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|Yul Brynner||General Bounine|
|Helen Hayes||Empress Dowager Marie Fedorovna|
|Martita Hunt||Baroness von Livenbaum|
|Felix Aylmer||Russian Chamberlain|
|Ivan Desny||Prince Paul|
|Ina DeLa Haye||Marusia|
|Olga Valery||Countess Baranova|
|André Andrejew||Art Director|
|Bill Andrews||Art Director|
|Rene Hubert||Costumes/Costume Designer|
|Andrew Low||Set Decoration/Design|
|Alfred Newman||Score Composer|
Posted October 1, 2010
Well, we are dealing with a conspiracy theory here and certainly everyone who knows this story will have their own notions about its veracity. To my mind, this is the version I prefer. The performances by Helen Hayes and Yul Brynner are spectacular and I don't have the words to describe Ingrid Bergman. She IS Anastasia. The moment that is etched into my memory is when she finally confesses her identity and bursts into laughter which morphs into weeping. Chilling.Was this review helpful? Yes NoThank you for your feedback. Report this reviewThank you, this review has been flagged.
Posted October 1, 2010
The 1956 version of ¿Anastasia¿ is the rapturous fairytale that attempts to answer the question surrounding the mystery of what became of the youngest daughter belonging to Tsar Nicholas II, the last Imperial ruler of Russia. Arthur Lawrence happily distances his screenplay from anything even remotely associated with the tragic historical record to focus instead on a troupe of militant loyalist exiles wallowing in their pasts in Paris. Ingrid Bergman stars as the mysterious woman with no past who is plucked from obscurity by con man, General Bounine (Yul Brynner). Bounine wants to get his hands on Anastasia¿s ten million dollar inheritance. Engaging two former masters from Russia¿s imperial court, the conniving Chernov (Akim Tamaroff) and the nervous Petrovan (Sasha Pitoeff) Bounine begins to educate his find in a crash course of social graces and royal protocol. However, somewhere between the lesson and the past, the protégé begins to recall places and people that she hasn¿t been taught about, leaving Bounine with more curiosity and questions than ever before. Can it be that the woman with no past is in fact the actual heir to the Russian throne? Helen Hayes costars as the impeccable Dowager Empress. Her initial reaction to Bounine is one of bitter disdain. But when the woman being groomed as Anastasia suddenly recalls for the Empress a memory that no one but she could have known, the Dowager¿s heart melts and she accepts the woman as her grand daughter. As a mere supporting player, Martita Hunt, as the Baroness Von Livenbaum, is a genuine scene stealer. This is a film of immense emotional undercurrents made all the more poignant by a stellar cast of performers. Fox DVD has done a very nice job remastering this film for DVD. Previous editions on laserdisc and VHS had been plagued by orangy flesh tones and excessive amounts of film grain. This DVD corrects and properly balances the colors. Though at times flesh tones can appear a little on the pasty side, over all the color, black levels and fine detail are impeccably rendered. A slight amount of edge enhancement and some very minute aliasing crops up in a few scenes but nothing that will distract. The audio is a 4.0 remastering effort that brings back the early grandeur of Cinemascope stereophonic recording to its original glory. Extras include a Biography Special on the real Anastasia, a Movie-tones trailer, a restoration comparison and the film's original theatrical trailer - plus an insightful audio commentary running throughout the film's presentation. This is a handsomely mounted production that really lives up to its subject matter. What became of the real Anastasia remains secret to this day. The film, rather than offer closure, presents more questions than answers - a fitting end to one of the 20th century's most tragic and compelling vanishing acts.Was this review helpful? Yes NoThank you for your feedback. Report this reviewThank you, this review has been flagged.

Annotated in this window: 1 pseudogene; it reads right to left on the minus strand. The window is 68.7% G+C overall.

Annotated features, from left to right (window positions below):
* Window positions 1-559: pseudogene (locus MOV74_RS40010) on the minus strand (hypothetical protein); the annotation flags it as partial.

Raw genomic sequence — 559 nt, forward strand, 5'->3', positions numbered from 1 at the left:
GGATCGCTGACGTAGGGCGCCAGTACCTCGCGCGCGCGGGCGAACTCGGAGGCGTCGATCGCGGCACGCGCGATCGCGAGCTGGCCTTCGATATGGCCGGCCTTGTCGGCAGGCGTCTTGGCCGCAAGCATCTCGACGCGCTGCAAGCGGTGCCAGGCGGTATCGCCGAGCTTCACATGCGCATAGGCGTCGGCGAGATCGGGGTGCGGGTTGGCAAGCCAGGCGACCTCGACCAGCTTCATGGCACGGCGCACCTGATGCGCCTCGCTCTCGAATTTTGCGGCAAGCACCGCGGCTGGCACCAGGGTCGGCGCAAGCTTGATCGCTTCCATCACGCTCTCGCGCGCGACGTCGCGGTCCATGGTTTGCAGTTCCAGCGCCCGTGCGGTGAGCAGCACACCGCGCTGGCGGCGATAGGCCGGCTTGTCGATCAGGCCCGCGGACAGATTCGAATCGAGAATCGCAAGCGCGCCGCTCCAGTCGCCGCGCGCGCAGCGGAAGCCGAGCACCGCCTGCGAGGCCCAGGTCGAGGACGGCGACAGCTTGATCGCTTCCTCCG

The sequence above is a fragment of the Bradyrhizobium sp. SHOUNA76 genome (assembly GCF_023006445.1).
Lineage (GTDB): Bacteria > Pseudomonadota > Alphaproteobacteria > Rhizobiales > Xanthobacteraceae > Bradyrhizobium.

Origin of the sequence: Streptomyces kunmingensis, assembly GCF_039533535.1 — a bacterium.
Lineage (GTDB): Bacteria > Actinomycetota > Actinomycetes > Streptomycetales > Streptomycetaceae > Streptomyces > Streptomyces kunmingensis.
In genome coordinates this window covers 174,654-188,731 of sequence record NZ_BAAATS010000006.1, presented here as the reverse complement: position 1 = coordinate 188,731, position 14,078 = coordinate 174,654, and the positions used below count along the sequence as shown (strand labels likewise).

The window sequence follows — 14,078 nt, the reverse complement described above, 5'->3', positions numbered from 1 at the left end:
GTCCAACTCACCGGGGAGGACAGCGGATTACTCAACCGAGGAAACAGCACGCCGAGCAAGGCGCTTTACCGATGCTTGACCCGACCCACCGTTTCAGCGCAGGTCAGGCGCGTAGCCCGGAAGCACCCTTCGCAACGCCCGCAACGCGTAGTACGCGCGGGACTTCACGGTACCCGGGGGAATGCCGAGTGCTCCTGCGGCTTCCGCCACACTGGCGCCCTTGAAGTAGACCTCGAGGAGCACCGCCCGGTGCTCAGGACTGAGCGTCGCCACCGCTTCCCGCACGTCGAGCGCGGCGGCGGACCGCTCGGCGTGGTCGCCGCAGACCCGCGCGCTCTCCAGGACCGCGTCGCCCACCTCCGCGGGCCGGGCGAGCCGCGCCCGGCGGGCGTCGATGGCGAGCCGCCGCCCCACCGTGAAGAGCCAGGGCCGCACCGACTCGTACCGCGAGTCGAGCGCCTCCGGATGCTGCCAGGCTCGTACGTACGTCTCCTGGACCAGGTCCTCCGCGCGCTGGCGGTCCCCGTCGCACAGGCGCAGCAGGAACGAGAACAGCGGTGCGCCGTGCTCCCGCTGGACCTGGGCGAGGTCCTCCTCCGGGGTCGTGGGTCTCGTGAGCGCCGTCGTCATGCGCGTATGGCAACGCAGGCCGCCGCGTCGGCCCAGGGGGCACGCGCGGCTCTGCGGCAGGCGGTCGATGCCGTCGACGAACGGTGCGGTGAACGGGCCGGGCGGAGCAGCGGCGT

Posted October 28, 2008
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